To reduce water, I now do my laundry by hand, plunging and scrubbing my clothes in a five-gallon bucket. I do this outside in a swimsuit, and can testify that the endeavor gets my heart pumping, my neck sweating, and my arms a little sore the next day. I’ve discovered, as an added bonus, that I enjoy this process vastly more than going to the laundromat, brimming with satisfaction as I watch colorful items blow softly on the clothing line.

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I also garden to a level that may be more accurately classified as farming.

If safe to do so, I opt out of driving, instead locomoting my body over vast and not-so-vast distances by foot or bicycle.

My body responds to these diverse demands on its capabilities smoothly. I find myself injury free, unlike the lingering soreness and occasional sprains that accompanied the repetitive exercise routines of of my past. I notice a more lithe and fit form in the mirror too, but in all honestly that satisfaction pales to the joy of seeing what my body can do.

There is also the pleasure (albeit, occasional growing pains too) of having my ideals stretched and challenged as well; to see what I am and am not capable of as an individual human. This type of exercise gives its own brand of euphoric after-glow, in the form of an enhanced sense of purpose that shines out into all areas of my life.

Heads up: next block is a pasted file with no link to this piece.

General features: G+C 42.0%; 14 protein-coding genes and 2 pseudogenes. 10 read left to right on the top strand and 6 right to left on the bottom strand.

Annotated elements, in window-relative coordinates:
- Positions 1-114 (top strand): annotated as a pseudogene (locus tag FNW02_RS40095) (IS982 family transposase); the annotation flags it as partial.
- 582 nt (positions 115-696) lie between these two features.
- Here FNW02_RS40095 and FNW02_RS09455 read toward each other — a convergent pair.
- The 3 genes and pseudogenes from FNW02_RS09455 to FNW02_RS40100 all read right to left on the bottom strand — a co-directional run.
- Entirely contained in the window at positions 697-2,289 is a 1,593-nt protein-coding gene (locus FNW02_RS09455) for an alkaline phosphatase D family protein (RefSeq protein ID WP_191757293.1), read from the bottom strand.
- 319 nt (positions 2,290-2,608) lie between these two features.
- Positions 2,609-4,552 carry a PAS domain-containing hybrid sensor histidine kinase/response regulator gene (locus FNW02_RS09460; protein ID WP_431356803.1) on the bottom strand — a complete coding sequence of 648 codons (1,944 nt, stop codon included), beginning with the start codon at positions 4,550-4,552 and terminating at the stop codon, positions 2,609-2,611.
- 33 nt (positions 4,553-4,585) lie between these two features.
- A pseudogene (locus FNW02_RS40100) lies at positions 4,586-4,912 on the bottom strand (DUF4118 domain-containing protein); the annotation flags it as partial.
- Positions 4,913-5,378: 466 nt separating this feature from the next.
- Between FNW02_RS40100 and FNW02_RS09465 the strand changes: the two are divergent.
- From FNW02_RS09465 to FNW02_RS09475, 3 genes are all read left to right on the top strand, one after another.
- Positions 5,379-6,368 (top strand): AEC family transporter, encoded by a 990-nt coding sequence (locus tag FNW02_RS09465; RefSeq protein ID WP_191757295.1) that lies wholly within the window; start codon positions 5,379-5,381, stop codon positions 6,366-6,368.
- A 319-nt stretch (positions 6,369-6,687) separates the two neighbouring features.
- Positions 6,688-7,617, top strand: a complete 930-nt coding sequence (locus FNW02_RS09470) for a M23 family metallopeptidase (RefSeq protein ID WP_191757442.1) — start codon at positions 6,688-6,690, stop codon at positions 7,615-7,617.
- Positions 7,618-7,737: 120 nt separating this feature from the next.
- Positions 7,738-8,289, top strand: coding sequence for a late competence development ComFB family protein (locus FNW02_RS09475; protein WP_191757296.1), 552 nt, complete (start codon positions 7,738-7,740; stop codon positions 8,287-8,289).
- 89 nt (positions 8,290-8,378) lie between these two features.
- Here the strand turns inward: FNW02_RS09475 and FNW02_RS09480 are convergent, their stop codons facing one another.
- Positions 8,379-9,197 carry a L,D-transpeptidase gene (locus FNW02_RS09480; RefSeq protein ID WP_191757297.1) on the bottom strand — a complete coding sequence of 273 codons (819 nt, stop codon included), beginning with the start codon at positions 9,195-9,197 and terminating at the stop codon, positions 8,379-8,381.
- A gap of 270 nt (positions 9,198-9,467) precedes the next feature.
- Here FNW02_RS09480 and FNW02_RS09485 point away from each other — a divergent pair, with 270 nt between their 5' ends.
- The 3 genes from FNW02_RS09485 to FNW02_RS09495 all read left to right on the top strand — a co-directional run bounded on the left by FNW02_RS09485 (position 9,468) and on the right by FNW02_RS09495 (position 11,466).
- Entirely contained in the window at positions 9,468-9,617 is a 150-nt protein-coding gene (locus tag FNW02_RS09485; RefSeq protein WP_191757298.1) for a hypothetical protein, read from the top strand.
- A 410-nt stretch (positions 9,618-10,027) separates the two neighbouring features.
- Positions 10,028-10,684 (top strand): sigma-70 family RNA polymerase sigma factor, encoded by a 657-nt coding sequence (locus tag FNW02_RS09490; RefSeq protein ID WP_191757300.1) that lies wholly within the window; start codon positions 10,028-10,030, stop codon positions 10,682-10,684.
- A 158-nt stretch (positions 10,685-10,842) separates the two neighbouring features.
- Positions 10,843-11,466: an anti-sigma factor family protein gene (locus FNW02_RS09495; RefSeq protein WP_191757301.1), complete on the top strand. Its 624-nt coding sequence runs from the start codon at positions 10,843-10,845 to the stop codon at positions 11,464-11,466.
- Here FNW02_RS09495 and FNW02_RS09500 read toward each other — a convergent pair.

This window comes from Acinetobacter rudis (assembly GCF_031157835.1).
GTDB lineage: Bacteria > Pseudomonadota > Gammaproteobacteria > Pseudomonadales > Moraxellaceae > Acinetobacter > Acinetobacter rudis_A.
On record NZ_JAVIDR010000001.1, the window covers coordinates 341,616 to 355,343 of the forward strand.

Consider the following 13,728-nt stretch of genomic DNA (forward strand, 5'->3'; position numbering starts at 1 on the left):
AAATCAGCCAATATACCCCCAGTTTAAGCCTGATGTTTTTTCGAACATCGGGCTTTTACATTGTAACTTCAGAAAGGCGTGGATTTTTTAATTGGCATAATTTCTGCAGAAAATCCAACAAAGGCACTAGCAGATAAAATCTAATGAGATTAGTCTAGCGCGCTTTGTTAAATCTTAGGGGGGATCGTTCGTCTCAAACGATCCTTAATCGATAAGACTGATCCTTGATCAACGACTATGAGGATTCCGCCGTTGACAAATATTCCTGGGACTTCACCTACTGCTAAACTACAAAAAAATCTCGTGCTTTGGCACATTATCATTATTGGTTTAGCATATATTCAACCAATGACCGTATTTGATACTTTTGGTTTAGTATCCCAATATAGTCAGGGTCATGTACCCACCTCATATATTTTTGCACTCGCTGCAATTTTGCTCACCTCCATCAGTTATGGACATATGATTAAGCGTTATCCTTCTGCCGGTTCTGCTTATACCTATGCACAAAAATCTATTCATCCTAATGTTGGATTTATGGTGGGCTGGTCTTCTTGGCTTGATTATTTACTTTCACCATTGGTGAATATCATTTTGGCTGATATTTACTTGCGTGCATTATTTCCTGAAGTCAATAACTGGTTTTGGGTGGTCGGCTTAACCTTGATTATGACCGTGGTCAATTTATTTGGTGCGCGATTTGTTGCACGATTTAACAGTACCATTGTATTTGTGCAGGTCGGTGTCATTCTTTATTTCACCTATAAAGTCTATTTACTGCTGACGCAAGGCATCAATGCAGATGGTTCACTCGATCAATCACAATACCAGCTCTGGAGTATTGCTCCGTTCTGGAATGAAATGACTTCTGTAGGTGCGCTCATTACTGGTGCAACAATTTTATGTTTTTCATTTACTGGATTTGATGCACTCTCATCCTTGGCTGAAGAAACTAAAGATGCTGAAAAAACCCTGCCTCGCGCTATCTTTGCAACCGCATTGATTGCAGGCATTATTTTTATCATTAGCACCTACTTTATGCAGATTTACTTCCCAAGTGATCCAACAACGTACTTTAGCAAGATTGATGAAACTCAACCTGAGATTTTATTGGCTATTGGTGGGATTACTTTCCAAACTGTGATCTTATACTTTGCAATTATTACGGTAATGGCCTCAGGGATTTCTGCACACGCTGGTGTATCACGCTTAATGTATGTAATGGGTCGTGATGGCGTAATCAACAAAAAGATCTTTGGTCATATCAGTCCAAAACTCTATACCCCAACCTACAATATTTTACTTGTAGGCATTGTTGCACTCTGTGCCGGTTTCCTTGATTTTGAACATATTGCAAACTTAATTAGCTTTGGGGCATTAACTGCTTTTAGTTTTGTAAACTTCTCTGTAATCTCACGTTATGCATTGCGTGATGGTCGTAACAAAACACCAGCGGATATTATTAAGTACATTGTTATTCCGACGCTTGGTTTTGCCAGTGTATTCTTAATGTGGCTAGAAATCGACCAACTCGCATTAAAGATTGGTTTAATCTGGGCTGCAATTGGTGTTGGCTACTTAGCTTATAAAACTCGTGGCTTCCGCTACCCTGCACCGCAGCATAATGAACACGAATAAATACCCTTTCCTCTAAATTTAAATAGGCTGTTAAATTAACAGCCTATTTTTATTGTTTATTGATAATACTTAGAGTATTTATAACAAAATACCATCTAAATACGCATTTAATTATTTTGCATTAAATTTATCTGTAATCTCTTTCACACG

A different kind of workout euphoria

All of the above may sound a bit extreme to some of you, depending where you live and your current lifestyle. I know that hand-washing your own clothes while living in a tiny apartment is totally not doable! But instead of following my lead to the T, use it as invitation to provide attention to those activities that excite you personallyt. Experiment with what pathways you direct your energy down, and discover how such alterations might affect the landscape of your own life.

For instance, make a resolution to bike to work a few days a week as the weather gets warmer. Start a small garden in the backyard, or in containers on the deck. Even something as simple as disconnecting your electric garage door and opening it manually (like everyone used to!) can give your arms a workout several times a day, as well as save electricity.

Markus Spiske | Unsplash

Our energy is special. Instead of dispelling it casually, be creative and think about all the ways we can bestow it on other sacred aspects of our lives. In doing so, we open ourselves up to ideals more meaningful and grand than a perfectly toned physique or crystal clear headspace (though perhaps providing some semblance of those along the way). If we, collectively, focus on what excites us and makes us feel more whole, perhaps a great deal of our loftiest aspirations, even those that now seem so unattainable, might soon feel a bit closer at hand. In this way, we can take care of ourselves while we take care of the world.

Of course, as an exception to the type of exercise I allude to here (mostly the begrudging, guild-ridden kind), there are those roads and sunlit paths that beg to be walked down for no reason at all. As we travel down these, perhaps we can focus on the sun above and the dirt below, in gratitude. That alone is a worthy purpose.

Maggie Jo Parsons
Maggie Jo Parsons
Maggie Jo is an idealist, writer, and art educator currently living and working on the Big Island of Hawaii. She delights in identifying strange flowers, checking out an unreasonable amount of books from the library, and listening to John Denver on lonely highways. She is inspired by those that live with compassion, grace, and love, and aims to follow in their footsteps.